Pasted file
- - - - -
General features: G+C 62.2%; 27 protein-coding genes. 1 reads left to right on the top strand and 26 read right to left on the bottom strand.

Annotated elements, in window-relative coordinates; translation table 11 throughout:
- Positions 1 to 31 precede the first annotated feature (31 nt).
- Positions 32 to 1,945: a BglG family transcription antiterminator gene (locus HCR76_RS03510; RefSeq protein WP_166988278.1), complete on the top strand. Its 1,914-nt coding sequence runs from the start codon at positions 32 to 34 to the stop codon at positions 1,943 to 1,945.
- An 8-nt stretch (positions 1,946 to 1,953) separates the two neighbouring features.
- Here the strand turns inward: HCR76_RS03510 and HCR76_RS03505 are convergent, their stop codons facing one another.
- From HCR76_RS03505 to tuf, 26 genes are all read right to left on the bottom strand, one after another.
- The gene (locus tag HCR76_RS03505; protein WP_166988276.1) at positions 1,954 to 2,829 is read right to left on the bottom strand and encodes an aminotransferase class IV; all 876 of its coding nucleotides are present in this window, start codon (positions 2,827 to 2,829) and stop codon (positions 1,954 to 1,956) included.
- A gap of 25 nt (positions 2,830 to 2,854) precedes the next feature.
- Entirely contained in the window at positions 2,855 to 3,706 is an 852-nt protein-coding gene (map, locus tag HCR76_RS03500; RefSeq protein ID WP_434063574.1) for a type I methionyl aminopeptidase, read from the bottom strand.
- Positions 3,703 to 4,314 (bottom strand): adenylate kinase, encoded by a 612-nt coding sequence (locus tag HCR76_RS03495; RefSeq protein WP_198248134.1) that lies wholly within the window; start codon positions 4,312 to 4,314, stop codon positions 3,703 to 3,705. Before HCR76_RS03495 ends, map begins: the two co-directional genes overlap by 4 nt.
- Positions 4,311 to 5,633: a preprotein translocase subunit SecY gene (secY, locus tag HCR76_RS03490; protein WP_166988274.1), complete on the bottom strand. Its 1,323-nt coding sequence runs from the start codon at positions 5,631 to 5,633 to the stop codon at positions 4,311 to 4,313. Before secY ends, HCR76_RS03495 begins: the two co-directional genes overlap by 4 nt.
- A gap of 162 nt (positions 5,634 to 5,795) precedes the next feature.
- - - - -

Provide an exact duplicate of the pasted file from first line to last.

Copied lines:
General features: G+C 62.2%; 27 protein-coding genes. 1 reads left to right on the top strand and 26 read right to left on the bottom strand.

Annotated elements, in window-relative coordinates; translation table 11 throughout:
- Positions 1 to 31 precede the first annotated feature (31 nt).
- Positions 32 to 1,945: a BglG family transcription antiterminator gene (locus HCR76_RS03510; RefSeq protein WP_166988278.1), complete on the top strand. Its 1,914-nt coding sequence runs from the start codon at positions 32 to 34 to the stop codon at positions 1,943 to 1,945.
- An 8-nt stretch (positions 1,946 to 1,953) separates the two neighbouring features.
- Here the strand turns inward: HCR76_RS03510 and HCR76_RS03505 are convergent, their stop codons facing one another.
- From HCR76_RS03505 to tuf, 26 genes are all read right to left on the bottom strand, one after another.
- The gene (locus tag HCR76_RS03505; protein WP_166988276.1) at positions 1,954 to 2,829 is read right to left on the bottom strand and encodes an aminotransferase class IV; all 876 of its coding nucleotides are present in this window, start codon (positions 2,827 to 2,829) and stop codon (positions 1,954 to 1,956) included.
- A gap of 25 nt (positions 2,830 to 2,854) precedes the next feature.
- Entirely contained in the window at positions 2,855 to 3,706 is an 852-nt protein-coding gene (map, locus tag HCR76_RS03500; RefSeq protein ID WP_434063574.1) for a type I methionyl aminopeptidase, read from the bottom strand.
- Positions 3,703 to 4,314 (bottom strand): adenylate kinase, encoded by a 612-nt coding sequence (locus tag HCR76_RS03495; RefSeq protein WP_198248134.1) that lies wholly within the window; start codon positions 4,312 to 4,314, stop codon positions 3,703 to 3,705. Before HCR76_RS03495 ends, map begins: the two co-directional genes overlap by 4 nt.
- Positions 4,311 to 5,633: a preprotein translocase subunit SecY gene (secY, locus tag HCR76_RS03490; protein WP_166988274.1), complete on the bottom strand. Its 1,323-nt coding sequence runs from the start codon at positions 5,631 to 5,633 to the stop codon at positions 4,311 to 4,313. Before secY ends, HCR76_RS03495 begins: the two co-directional genes overlap by 4 nt.
- A gap of 162 nt (positions 5,634 to 5,795) precedes the next feature.